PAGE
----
CHIANG RAI – China wants a favour from Thailand, and last week sent a straight-talking official to lobby for it. Beijing is “developing” the Mekong River in a number of ways.
One current project is to clear the waterway so that 100-metre cargo boats can travel the roughly 700km from Yunnan province’s navigable headwaters to Luang Prabang in Laos, to boost trade. There are still sections of the river where such large shipping can’t pass.
China’s request is for permission to clear a channel in Chiang Rai’s Chiang Khong district. Beijing has awarded a contract for this job to the colourfully named Southeast Asian international company China Communications Construction Company Second Harbour Consultants. Company president Ling Leehua, who supervised a study on this issue, showed up at a public hearing on Wednesday at the Chiang Khong district office to appeal for support.
Thailand is the first country where CCCC Second Harbour, Mr Ling and Beijing have run into opposition. In Myanmar and in Laos, when Mr Ling wanted to blast islands and reefs to widen or deepen a channel, there was government compliance and no popular opposition was allowed. In Chiang Khong there are strong feelings against dynamiting the river.
The military government has stayed aloof. The issue is coming to a head, however, and it will soon have to decide between the two sides. Chinese diplomatic pressure for economic development is now more forceful than ever, because in their view only some Chiang Khong islets and reefs are blocking big-ship cargo transport on the Mekong. But local people’s feelings against Beijing’s plans are strong.
The key opposition at the moment is the Chiang Khong Conservation Group. Its membership is in the mere dozens but its cause is simple and understandable. In the Mekong River off Chiang Khong, there are numerous tiny islands and reefs. They are attractive but their value is more important than their beauty. The relatively shallow waters along the river provide fishing and vegetation that supports hundreds or thousands of Thais and Lao who live in the small villages right on the riverbank.
Mr Ling probably thought he was being reasonable and even persuasive when he told last week’s meeting that his company wants to dynamite “just a few” of the islets and reefs. Blasting a channel, he said, would leave “some” of the existing geography unchanged. Actually, blasting the Mekong at Chiang Khong would change a lot. The environment would never be the same, and there is some agreement that the effect on local people will be completely negative.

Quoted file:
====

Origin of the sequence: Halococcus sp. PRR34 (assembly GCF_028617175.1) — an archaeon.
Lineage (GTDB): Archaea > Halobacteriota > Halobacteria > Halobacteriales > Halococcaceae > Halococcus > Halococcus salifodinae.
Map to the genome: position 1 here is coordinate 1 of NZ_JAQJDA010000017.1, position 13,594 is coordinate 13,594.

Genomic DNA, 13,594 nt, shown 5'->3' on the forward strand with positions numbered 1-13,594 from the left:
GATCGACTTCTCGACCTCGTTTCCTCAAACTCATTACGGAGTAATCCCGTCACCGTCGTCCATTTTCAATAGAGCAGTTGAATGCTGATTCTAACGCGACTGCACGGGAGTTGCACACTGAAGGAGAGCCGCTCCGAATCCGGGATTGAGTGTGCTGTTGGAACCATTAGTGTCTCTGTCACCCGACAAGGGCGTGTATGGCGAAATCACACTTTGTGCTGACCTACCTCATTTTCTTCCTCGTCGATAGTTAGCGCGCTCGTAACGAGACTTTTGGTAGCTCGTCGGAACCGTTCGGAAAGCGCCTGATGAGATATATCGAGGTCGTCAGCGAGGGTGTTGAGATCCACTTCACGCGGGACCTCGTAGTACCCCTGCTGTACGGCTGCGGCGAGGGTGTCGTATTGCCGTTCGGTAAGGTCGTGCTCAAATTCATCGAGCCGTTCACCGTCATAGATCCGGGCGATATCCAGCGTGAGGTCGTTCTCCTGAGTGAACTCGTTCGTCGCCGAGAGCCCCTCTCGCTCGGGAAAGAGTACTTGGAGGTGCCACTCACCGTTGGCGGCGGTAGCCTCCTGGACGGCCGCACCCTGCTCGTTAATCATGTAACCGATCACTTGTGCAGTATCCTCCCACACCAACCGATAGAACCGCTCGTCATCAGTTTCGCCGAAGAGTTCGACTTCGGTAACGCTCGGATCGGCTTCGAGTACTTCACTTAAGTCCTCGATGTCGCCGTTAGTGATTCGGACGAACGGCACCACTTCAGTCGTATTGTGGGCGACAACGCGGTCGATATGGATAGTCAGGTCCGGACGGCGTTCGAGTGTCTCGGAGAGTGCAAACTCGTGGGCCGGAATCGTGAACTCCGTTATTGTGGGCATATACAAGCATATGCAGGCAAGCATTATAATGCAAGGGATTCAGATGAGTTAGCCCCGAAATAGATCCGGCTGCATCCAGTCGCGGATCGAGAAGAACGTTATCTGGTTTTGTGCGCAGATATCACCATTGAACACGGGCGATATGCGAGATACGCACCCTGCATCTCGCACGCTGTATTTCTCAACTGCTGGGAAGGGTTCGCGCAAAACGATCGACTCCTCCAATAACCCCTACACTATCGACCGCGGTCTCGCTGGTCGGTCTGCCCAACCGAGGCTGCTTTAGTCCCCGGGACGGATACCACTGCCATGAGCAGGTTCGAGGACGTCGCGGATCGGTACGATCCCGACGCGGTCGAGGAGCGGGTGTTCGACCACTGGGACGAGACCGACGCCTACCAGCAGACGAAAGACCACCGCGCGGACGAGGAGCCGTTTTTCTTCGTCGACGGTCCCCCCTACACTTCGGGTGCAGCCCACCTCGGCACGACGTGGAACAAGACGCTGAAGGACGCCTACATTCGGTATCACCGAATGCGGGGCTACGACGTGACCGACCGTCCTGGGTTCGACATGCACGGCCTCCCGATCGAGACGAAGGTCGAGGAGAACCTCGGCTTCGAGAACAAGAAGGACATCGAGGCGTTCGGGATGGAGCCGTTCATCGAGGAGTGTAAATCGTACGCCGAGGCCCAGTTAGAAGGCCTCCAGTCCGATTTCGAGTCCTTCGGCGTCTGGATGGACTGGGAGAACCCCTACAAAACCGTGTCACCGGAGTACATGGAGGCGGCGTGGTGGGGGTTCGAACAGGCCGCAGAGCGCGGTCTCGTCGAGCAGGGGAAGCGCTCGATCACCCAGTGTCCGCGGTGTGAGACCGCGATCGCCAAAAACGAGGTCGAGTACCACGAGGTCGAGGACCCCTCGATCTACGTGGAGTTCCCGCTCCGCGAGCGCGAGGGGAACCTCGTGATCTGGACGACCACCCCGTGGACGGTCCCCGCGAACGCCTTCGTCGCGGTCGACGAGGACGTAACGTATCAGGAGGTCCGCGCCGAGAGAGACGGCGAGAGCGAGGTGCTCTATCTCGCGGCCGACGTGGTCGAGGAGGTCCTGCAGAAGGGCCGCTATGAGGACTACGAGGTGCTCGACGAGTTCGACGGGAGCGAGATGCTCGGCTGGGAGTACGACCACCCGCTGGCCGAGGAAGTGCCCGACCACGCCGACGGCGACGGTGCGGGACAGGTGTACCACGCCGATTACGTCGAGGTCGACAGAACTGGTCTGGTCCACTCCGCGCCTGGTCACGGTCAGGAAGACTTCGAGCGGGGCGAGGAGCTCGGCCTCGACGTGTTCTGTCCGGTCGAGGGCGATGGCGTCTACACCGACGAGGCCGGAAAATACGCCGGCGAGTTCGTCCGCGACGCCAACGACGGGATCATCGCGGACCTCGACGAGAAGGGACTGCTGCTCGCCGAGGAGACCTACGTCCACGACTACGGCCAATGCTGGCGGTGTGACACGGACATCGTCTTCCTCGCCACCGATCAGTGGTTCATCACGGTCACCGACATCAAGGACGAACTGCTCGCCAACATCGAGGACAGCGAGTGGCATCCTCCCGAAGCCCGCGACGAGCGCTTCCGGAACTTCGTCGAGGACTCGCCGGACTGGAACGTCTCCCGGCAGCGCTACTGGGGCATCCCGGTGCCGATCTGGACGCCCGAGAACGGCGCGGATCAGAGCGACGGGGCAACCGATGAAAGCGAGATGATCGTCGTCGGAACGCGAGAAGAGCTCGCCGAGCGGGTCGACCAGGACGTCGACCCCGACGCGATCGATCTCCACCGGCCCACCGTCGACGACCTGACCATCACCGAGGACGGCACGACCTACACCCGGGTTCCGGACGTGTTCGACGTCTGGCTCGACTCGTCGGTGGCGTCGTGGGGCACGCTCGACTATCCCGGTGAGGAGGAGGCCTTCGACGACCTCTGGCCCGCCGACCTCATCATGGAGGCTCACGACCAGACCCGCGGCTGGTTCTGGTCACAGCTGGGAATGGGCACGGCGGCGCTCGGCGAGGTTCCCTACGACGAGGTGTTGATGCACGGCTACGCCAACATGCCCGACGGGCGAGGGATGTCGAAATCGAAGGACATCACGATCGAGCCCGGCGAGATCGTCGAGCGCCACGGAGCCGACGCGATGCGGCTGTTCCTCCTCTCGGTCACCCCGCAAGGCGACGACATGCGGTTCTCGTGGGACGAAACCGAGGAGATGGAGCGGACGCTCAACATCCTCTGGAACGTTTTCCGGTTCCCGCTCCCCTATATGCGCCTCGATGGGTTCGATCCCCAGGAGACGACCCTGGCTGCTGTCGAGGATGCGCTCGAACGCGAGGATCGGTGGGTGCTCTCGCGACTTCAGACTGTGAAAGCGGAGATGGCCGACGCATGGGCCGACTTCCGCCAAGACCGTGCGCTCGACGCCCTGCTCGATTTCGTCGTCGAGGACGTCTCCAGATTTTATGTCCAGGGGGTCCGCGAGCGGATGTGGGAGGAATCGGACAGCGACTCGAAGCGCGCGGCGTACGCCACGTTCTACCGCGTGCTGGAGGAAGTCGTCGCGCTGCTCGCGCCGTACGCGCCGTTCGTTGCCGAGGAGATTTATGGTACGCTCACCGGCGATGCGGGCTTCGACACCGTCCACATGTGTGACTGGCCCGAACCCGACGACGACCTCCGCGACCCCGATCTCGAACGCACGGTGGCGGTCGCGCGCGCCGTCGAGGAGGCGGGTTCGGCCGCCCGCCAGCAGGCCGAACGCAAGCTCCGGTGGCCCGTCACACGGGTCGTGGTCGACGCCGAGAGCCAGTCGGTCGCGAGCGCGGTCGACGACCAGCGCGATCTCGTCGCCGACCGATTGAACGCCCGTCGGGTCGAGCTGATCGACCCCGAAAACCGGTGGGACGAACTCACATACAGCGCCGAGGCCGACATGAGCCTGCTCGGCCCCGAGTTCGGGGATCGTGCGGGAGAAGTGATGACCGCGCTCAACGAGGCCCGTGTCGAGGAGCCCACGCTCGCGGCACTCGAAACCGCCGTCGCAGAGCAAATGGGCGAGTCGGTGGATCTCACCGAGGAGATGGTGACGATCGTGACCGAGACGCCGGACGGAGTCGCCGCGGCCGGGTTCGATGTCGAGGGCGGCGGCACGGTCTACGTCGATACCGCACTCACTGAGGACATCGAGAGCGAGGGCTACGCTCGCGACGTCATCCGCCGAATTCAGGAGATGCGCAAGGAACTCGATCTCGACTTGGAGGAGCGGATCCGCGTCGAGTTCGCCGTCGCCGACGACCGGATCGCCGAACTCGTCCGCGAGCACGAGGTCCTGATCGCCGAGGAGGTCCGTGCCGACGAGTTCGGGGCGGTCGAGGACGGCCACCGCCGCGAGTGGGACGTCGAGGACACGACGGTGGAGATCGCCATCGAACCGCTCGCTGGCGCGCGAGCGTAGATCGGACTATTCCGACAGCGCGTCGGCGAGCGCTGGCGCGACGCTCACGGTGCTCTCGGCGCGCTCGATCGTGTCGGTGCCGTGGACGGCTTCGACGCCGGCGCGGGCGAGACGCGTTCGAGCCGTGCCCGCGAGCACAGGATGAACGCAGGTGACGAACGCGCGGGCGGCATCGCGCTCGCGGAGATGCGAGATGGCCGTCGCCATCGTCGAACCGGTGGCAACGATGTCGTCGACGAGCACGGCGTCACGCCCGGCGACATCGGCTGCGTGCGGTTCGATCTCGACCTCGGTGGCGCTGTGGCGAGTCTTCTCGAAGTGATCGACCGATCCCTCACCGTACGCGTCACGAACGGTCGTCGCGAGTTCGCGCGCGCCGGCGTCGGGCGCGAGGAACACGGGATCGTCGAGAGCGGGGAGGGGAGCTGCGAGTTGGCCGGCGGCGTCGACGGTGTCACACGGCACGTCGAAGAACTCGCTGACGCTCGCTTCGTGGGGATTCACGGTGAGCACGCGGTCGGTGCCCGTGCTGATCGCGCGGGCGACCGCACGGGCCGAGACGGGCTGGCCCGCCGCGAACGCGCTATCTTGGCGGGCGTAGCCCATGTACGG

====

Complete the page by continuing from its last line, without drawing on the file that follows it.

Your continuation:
Geographically, blowing up some of the small islands and river reefs would actually change the position of the Thai-Lao border in Laos’ favour. That alone makes this one of the most important environmental decisions the government of Prime Minister Prayut Chan-o-cha will make. And while the Chinese river-navigation team went to Chiang Khong to honestly present its case, only Bangkok can give or withhold permission for Mr Ling and his explosives team to get to work.
If China needs an immediate answer, it must be “no”. There is no longer doubt about Beijing’s goal. It plans to turn the Mekong into a long series of dams, lakes and canals, navigable from Kunming province to the South China Sea, through Myanmar, Laos, Thailand, Cambodia and Vietnam. The economic benefits are clear.
So are the human costs. At the moment, these outweigh the commercial profits. River boats can navigate the Yunnan-Luang Prabang sector, including getting past Chiang Khong. It is unacceptable to uproot a way of life and destroy valuable environment for such marginal merchant improvement.
Source: Bangkok Post